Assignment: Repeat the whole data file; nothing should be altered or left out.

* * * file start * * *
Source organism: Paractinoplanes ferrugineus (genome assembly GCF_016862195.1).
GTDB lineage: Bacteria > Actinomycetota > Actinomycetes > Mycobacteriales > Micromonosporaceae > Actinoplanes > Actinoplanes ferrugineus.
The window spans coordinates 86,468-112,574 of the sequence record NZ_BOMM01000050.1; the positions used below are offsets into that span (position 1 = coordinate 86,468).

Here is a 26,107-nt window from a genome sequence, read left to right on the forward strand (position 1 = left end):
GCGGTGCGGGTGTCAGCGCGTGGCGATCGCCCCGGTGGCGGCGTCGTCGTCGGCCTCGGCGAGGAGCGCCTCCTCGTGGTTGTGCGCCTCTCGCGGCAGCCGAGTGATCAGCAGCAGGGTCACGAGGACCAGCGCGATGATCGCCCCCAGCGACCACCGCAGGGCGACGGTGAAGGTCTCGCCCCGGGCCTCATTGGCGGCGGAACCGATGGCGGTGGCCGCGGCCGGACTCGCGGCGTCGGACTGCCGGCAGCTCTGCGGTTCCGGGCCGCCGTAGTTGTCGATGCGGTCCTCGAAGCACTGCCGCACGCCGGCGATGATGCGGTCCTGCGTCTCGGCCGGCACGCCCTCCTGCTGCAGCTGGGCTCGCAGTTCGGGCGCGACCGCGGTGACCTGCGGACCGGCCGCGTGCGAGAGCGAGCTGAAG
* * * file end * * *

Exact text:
Source organism: Paractinoplanes ferrugineus (genome assembly GCF_016862195.1).
GTDB lineage: Bacteria > Actinomycetota > Actinomycetes > Mycobacteriales > Micromonosporaceae > Actinoplanes > Actinoplanes ferrugineus.
The window spans coordinates 86,468-112,574 of the sequence record NZ_BOMM01000050.1; the positions used below are offsets into that span (position 1 = coordinate 86,468).

Here is a 26,107-nt window from a genome sequence, read left to right on the forward strand (position 1 = left end):
GCGGTGCGGGTGTCAGCGCGTGGCGATCGCCCCGGTGGCGGCGTCGTCGTCGGCCTCGGCGAGGAGCGCCTCCTCGTGGTTGTGCGCCTCTCGCGGCAGCCGAGTGATCAGCAGCAGGGTCACGAGGACCAGCGCGATGATCGCCCCCAGCGACCACCGCAGGGCGACGGTGAAGGTCTCGCCCCGGGCCTCATTGGCGGCGGAACCGATGGCGGTGGCCGCGGCCGGACTCGCGGCGTCGGACTGCCGGCAGCTCTGCGGTTCCGGGCCGCCGTAGTTGTCGATGCGGTCCTCGAAGCACTGCCGCACGCCGGCGATGATGCGGTCCTGCGTCTCGGCCGGCACGCCCTCCTGCTGCAGCTGGGCTCGCAGTTCGGGCGCGACCGCGGTGACCTGCGGACCGGCCGCGTGCGAGAGCGAGCTGAAG